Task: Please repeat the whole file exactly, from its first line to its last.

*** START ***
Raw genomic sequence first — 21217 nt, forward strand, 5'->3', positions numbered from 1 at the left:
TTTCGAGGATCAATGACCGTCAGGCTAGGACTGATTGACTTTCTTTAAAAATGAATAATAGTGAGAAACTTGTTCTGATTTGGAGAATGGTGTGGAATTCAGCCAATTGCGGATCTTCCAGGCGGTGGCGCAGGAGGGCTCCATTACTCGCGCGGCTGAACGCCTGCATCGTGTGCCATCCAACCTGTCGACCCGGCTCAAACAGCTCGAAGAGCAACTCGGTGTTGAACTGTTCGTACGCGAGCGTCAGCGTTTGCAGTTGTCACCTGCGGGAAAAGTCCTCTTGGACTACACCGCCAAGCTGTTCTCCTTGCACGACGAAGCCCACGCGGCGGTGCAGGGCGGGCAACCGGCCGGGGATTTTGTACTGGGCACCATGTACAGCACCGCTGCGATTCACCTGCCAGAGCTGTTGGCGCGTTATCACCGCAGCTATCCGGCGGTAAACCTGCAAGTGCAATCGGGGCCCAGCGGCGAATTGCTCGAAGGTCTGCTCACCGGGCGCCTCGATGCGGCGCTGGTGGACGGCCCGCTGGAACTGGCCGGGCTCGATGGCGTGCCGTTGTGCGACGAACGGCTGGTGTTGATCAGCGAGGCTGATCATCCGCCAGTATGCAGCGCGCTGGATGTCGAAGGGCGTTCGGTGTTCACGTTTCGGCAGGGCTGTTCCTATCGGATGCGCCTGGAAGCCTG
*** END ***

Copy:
Raw genomic sequence first — 21217 nt, forward strand, 5'->3', positions numbered from 1 at the left:
TTTCGAGGATCAATGACCGTCAGGCTAGGACTGATTGACTTTCTTTAAAAATGAATAATAGTGAGAAACTTGTTCTGATTTGGAGAATGGTGTGGAATTCAGCCAATTGCGGATCTTCCAGGCGGTGGCGCAGGAGGGCTCCATTACTCGCGCGGCTGAACGCCTGCATCGTGTGCCATCCAACCTGTCGACCCGGCTCAAACAGCTCGAAGAGCAACTCGGTGTTGAACTGTTCGTACGCGAGCGTCAGCGTTTGCAGTTGTCACCTGCGGGAAAAGTCCTCTTGGACTACACCGCCAAGCTGTTCTCCTTGCACGACGAAGCCCACGCGGCGGTGCAGGGCGGGCAACCGGCCGGGGATTTTGTACTGGGCACCATGTACAGCACCGCTGCGATTCACCTGCCAGAGCTGTTGGCGCGTTATCACCGCAGCTATCCGGCGGTAAACCTGCAAGTGCAATCGGGGCCCAGCGGCGAATTGCTCGAAGGTCTGCTCACCGGGCGCCTCGATGCGGCGCTGGTGGACGGCCCGCTGGAACTGGCCGGGCTCGATGGCGTGCCGTTGTGCGACGAACGGCTGGTGTTGATCAGCGAGGCTGATCATCCGCCAGTATGCAGCGCGCTGGATGTCGAAGGGCGTTCGGTGTTCACGTTTCGGCAGGGCTGTTCCTATCGGATGCGCCTGGAAGCCTG